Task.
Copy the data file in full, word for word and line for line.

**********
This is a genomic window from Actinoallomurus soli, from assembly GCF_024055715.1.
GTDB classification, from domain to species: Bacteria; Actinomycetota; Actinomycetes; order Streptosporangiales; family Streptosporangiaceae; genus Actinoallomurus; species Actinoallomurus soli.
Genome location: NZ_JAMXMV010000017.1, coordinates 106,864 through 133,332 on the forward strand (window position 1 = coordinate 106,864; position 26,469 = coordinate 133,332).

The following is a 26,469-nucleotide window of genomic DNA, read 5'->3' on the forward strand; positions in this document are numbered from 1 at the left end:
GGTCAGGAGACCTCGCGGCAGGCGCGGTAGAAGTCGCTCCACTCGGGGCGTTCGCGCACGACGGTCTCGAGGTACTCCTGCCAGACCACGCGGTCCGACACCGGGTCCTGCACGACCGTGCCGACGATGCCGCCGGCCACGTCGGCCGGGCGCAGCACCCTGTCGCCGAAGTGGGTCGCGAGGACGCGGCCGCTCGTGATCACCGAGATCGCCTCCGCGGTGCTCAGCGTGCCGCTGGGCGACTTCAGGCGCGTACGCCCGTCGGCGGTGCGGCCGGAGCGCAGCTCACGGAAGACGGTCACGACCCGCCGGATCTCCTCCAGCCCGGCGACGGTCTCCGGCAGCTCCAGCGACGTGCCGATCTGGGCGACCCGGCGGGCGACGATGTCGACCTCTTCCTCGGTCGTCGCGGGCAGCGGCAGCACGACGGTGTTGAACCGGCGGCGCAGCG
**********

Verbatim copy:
This is a genomic window from Actinoallomurus soli, from assembly GCF_024055715.1.
GTDB classification, from domain to species: Bacteria; Actinomycetota; Actinomycetes; order Streptosporangiales; family Streptosporangiaceae; genus Actinoallomurus; species Actinoallomurus soli.
Genome location: NZ_JAMXMV010000017.1, coordinates 106,864 through 133,332 on the forward strand (window position 1 = coordinate 106,864; position 26,469 = coordinate 133,332).

The following is a 26,469-nucleotide window of genomic DNA, read 5'->3' on the forward strand; positions in this document are numbered from 1 at the left end:
GGTCAGGAGACCTCGCGGCAGGCGCGGTAGAAGTCGCTCCACTCGGGGCGTTCGCGCACGACGGTCTCGAGGTACTCCTGCCAGACCACGCGGTCCGACACCGGGTCCTGCACGACCGTGCCGACGATGCCGCCGGCCACGTCGGCCGGGCGCAGCACCCTGTCGCCGAAGTGGGTCGCGAGGACGCGGCCGCTCGTGATCACCGAGATCGCCTCCGCGGTGCTCAGCGTGCCGCTGGGCGACTTCAGGCGCGTACGCCCGTCGGCGGTGCGGCCGGAGCGCAGCTCACGGAAGACGGTCACGACCCGCCGGATCTCCTCCAGCCCGGCGACGGTCTCCGGCAGCTCCAGCGACGTGCCGATCTGGGCGACCCGGCGGGCGACGATGTCGACCTCTTCCTCGGTCGTCGCGGGCAGCGGCAGCACGACGGTGTTGAACCGGCGGCGCAGCG